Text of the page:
A report released this week claims that almost all of the developed world will face serious and sustained population decline over the next five decades except for the United States. An above-replacement fertility rate and immigration will account for continued population growth, says the Population Reference Bureau (PRB).
Catholic Family & Human Rights Institute reported on the PRB report in its latest issue of the Friday Fax.
According to the report, entitled "2004 World Population Data Sheet," the U.S. is one of few countries in the world whose fertility rate is not falling.
The report predicts that the U.S. population will grow from its current 294 million to 420 million by 2050. “Among the developed countries, only the United States is likely to see significant growth,” it says.
In contrast, Europe is facing fertility rates that fall well below the replacement level, which is two children per woman. "In many European countries, the annual number of births is [already] less than the number of deaths," says the report.
It appears that the regions of Southern and Eastern Europe will face the most severe population decline. Both regions now have an average fertility of 1.3 children per woman. Northern Europe averages 1.4 children per woman, while Western Europe fairs slightly better at 1.6 children per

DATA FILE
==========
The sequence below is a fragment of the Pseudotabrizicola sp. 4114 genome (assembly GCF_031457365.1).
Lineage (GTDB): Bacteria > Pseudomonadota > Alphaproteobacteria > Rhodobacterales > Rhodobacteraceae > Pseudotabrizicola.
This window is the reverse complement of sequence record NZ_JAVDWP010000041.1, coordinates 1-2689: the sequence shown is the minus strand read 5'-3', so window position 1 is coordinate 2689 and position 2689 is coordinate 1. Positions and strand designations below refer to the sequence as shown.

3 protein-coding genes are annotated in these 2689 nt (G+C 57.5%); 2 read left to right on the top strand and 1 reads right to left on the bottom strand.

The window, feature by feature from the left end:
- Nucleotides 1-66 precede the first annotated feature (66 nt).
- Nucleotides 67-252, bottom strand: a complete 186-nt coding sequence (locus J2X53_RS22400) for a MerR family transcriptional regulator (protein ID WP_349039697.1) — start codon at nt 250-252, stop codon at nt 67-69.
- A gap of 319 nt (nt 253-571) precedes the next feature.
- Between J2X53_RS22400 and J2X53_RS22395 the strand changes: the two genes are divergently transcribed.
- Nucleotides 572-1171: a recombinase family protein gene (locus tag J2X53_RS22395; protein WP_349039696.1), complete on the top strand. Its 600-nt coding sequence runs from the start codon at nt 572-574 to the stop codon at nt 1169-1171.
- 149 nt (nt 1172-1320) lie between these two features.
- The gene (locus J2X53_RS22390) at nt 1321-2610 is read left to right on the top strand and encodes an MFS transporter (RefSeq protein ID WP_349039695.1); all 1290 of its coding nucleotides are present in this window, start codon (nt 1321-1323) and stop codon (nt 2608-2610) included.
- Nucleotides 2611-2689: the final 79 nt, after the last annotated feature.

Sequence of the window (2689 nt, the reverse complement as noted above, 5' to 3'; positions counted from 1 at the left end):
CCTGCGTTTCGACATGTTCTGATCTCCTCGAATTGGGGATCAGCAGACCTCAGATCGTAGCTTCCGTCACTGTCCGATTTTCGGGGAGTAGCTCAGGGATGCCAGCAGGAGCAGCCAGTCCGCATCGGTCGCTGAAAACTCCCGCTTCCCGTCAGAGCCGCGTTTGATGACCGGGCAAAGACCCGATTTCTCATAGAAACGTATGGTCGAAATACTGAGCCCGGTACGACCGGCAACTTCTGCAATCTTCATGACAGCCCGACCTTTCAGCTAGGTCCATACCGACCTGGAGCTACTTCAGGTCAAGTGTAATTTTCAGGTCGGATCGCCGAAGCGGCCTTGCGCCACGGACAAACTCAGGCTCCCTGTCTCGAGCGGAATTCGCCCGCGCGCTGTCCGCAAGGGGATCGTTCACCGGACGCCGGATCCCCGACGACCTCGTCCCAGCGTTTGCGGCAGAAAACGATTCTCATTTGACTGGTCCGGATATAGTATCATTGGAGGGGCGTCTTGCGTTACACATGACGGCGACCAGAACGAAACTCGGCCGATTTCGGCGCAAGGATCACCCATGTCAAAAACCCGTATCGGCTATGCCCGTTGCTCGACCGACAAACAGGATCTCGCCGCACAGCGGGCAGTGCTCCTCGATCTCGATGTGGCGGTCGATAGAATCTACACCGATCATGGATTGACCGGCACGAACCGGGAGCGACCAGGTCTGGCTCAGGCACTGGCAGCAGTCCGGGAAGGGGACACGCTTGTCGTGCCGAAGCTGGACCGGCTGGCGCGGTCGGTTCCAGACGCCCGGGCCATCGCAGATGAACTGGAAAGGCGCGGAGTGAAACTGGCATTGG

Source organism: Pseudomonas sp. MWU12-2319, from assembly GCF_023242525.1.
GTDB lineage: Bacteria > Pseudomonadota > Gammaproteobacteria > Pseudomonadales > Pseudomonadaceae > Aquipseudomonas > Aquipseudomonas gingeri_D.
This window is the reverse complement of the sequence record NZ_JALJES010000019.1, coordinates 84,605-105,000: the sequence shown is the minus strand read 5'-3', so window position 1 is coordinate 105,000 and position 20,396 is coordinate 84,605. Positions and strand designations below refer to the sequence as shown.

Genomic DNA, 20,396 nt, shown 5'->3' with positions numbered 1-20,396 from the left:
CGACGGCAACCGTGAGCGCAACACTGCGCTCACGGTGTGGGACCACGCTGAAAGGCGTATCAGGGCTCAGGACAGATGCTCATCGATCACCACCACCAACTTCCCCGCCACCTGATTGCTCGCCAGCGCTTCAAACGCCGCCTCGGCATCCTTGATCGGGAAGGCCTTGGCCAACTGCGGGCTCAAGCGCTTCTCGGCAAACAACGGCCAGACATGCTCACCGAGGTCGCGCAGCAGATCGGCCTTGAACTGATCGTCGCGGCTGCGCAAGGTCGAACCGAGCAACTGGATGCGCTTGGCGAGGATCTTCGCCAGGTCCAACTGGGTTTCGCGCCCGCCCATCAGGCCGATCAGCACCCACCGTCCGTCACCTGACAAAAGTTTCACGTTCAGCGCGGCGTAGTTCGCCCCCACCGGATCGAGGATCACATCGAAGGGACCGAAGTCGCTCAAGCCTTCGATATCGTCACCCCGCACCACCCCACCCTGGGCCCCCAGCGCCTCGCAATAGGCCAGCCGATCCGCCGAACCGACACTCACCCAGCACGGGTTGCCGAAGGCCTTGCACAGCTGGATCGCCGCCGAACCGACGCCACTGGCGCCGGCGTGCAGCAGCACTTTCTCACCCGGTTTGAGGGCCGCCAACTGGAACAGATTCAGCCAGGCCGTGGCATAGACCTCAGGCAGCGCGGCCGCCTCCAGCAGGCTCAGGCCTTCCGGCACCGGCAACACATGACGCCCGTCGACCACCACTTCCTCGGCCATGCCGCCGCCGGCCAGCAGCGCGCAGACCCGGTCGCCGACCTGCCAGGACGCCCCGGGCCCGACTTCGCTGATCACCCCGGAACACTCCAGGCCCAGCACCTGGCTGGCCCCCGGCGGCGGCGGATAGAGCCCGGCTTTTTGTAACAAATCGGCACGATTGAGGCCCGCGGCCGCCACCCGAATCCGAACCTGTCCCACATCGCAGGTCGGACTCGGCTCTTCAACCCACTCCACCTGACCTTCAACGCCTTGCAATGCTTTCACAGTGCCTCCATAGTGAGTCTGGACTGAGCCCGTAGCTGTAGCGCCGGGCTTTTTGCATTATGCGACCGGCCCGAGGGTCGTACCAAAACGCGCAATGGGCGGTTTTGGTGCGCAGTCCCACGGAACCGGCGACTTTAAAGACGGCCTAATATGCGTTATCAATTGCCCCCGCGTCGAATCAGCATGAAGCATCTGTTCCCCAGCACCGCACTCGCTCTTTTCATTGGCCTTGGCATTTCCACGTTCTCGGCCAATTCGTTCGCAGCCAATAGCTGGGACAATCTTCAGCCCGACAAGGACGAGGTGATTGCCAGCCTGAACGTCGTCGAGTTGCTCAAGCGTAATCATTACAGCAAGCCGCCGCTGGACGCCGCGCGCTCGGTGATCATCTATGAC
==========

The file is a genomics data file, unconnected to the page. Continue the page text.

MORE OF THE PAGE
PRB projects that because of such low fertility, most Eastern European nations will shrink by about a quarter of their population size. Bulgaria will shrink by about 40 percent, from a current population of 7.8 million to 4.8 million by 2050. A number of Southern European countries, including Italy, Portugal and Greece, are expected to lose at least 10 percent of their current populations.
Such decline is all but inevitable, because these countries already possess too few young people in proportion to older people, says the report.
For Europe, there are now only slightly more people under the age of 15 than over the age of 65, a problem that is even worse in Asian countries such as Japan, where only 14 percent of the population is below age 15, while 19 percent is above age 65. These trends mean that the Japanese population is due to contract by 21 percent over the next 50 years.